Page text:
substitute for sequences.

            regards, tom lane

From:
"Christian Leclerc"
Date:

Hello Tom,

Thanks for your reply and advise. I understand in your email that the
use of a sequence object will increase the performance of my trigger.
Therefore I'm going to replace that in my code immediately. Anyway, my
problem is not exactly the performances; it's more the insertion time
growing. Indeed I don't understand why the insertion time grows
"exponentially" with my single transaction. If I split my objects
insertion into several transactions (instead of one), the problem seems
to disappear. Would you see any reasons linked to the Postgres
transactions explaining this insertion time growing ?

Regards,
Christian


-----Original Message-----
From: Tom Lane [mailto:]
Sent: Tuesday, July 24, 2007 4:33 PM
To: Christian Leclerc
Cc: 
Subject: Re: [NOVICE] How to optimize insert statements ?

"Christian Leclerc" <> writes:
> I'm encountering a performance issue with insert statements.

It looks to me like your trigger is the entire cause of the slowness.
I think you would be well advised to get rid of it and use a serial
column (ie a sequence object) instead of a handmade, poorly performing
substitute for sequences.

            regards, tom lane

From:
Sean Davis
Date:

Christian Leclerc wrote:
> Hello Tom,
>
> Thanks for your reply and advise. I understand in your email that the
> use of a sequence object will increase the performance of my trigger.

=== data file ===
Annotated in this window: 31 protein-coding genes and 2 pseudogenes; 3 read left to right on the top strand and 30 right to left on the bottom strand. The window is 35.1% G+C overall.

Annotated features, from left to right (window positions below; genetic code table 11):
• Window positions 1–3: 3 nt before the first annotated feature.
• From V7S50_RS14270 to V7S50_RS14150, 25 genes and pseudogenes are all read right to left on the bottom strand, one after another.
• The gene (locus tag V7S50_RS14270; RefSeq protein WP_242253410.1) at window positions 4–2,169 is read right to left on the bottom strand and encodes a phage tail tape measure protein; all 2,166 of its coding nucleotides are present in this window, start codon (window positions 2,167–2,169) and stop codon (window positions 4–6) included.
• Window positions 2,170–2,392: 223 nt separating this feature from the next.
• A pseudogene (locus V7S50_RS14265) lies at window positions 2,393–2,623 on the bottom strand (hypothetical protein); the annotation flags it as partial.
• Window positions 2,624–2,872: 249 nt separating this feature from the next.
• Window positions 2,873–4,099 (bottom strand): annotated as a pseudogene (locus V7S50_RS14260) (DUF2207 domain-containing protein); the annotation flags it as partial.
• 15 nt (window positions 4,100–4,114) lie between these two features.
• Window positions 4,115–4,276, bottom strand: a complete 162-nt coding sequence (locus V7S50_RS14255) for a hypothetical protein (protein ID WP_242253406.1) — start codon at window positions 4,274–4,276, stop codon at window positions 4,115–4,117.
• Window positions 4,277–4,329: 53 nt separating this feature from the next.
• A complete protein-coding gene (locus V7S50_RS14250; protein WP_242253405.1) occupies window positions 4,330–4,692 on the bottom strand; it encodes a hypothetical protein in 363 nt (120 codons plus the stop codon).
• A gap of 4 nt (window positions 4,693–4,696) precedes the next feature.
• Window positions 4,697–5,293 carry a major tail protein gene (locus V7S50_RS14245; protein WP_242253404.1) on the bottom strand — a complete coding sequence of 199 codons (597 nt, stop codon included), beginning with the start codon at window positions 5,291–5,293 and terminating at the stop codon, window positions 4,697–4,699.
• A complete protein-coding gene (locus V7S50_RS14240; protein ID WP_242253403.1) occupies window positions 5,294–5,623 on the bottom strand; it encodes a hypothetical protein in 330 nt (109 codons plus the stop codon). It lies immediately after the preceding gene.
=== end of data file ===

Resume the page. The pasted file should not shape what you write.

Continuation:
> Therefore I'm going to replace that in my code immediately. Anyway, my
> problem is not exactly the performances; it's more the insertion time
> growing. Indeed I don't understand why the insertion time grows
> "exponentially" with my single transaction. If I split my objects
> insertion into several transactions (instead of one), the problem seems
> to disappear. Would you see any reasons linked to the Postgres
> transactions explaining this insertion time growing ?
>
I think that the insertion time growing is related to the way in which
you were doing your inserts; using a sequence object will likely fix the
issue and then you will have the answer to your question.

Sean

From:
"Christian Leclerc"
Date:

Thank you. I just brought the modifications to my code.
Using the sequences totally solves my issue. The insertion time is
constant and systematically between 15ms and 33ms.

Christian